I am not Jewish but there are a few people around me who practice what they call Shabbat.
According to the Bible and the tradition, the world has been created in 6 days and on the 7th, the creator decided to rest. By consequence, it probably became one of the 1st social law: weekly day off. I believe before that most people were working 7 days a week.
The traditional Shabbat mixes prayers and family moments. I am not a believer in any religion but I feel this is very wise to stay away from work once a week.
I embrace the idea and for many years I have tried to avoid my computers and my emails on Saturday.
That’s the beauty of it and it is as simple as closing down work communications for 24 hours, starting from dusk on Friday.
Of course, it is difficult and I still have to resist the temptation but it is worth the effort since it helps to rest, relax and put things into perspective. I usually don’t go back to my emails on Saturday night but Sunday morning is often the perfect time for a sprint and to try to go to Inbox Zero.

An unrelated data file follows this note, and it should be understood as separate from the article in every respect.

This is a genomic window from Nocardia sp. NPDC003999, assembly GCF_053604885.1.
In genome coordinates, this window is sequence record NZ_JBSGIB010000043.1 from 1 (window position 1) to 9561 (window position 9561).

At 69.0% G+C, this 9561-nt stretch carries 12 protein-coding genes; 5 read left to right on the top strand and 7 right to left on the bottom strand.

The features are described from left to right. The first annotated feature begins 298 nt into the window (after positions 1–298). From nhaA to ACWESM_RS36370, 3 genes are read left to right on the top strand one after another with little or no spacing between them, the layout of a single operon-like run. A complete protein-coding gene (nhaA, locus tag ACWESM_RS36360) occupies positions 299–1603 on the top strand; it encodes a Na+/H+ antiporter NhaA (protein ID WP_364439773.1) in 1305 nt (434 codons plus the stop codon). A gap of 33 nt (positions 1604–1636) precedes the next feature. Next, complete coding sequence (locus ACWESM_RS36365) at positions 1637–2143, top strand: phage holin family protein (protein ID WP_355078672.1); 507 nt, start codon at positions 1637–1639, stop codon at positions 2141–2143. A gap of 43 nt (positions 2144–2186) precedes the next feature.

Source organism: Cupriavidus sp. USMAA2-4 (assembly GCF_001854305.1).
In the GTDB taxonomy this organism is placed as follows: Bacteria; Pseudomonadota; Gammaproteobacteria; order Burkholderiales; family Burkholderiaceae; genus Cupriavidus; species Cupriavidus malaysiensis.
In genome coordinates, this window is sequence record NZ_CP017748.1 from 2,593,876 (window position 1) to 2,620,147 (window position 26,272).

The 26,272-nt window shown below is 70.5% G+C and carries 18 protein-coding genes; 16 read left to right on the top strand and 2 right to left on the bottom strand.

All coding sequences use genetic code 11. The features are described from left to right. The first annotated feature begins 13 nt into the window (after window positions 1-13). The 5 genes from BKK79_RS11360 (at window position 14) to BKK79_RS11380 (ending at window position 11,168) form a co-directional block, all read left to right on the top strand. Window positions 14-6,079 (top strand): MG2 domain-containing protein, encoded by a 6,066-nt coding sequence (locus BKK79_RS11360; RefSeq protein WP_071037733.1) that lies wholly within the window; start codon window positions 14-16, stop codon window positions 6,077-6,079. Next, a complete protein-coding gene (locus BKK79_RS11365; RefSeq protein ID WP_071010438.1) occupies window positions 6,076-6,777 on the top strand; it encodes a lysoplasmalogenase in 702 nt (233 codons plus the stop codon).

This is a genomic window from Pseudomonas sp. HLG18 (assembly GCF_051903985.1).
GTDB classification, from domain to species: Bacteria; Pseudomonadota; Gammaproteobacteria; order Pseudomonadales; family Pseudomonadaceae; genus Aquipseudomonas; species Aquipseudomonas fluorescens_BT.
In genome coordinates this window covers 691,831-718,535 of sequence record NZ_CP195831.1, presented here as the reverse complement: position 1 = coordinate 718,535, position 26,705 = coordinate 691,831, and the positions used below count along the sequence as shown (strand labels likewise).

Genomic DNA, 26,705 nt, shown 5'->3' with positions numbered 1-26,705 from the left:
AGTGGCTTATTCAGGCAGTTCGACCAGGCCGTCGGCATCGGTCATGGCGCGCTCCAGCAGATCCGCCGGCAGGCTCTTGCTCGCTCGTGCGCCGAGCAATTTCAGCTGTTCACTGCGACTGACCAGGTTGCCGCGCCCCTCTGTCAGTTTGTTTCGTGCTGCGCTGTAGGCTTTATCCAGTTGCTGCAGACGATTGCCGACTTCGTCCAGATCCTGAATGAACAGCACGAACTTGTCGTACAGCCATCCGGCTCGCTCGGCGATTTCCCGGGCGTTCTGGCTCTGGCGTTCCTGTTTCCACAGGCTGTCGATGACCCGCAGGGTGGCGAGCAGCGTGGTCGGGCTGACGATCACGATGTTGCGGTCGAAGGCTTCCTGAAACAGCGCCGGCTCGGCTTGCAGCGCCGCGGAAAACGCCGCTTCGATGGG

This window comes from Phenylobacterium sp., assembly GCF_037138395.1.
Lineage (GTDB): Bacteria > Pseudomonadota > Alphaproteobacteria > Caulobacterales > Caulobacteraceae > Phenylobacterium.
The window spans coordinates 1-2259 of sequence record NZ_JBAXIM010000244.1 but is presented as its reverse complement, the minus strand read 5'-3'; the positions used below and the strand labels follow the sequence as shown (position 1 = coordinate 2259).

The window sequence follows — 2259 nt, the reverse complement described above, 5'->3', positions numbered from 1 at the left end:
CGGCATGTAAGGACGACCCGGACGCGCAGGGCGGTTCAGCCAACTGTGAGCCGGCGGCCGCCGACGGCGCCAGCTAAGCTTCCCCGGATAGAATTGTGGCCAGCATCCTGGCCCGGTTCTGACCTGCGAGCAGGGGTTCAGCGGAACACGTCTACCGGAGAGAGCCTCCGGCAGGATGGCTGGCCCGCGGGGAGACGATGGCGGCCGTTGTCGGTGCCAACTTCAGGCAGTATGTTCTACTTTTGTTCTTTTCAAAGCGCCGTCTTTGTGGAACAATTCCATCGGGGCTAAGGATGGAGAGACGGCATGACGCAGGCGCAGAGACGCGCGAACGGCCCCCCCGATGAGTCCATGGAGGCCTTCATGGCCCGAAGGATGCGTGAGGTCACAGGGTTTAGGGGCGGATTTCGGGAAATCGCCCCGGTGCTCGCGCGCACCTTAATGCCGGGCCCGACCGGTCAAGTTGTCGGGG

The first advantages of the Digital Shabbat is that it frees myself from the guilt of not working on that day. I can take more time with my family.
It also means that I can allow myself to read books that are not related to my work (Gustave Flaubert recently) and to watch fiction movies.
And what about blogging?
I have had some worries about this one, should I blog or not 7 days a week? If I consider what I have written above, I definitely shouldn’t.
But, a blog post is 300 words long and I believe wthat if I write a post daily, I will progressively be able to write faster than today.
The other reason to keep on blogging even on Saturday is that I don’t want to give me an excuse to fail on that 30 days challenge.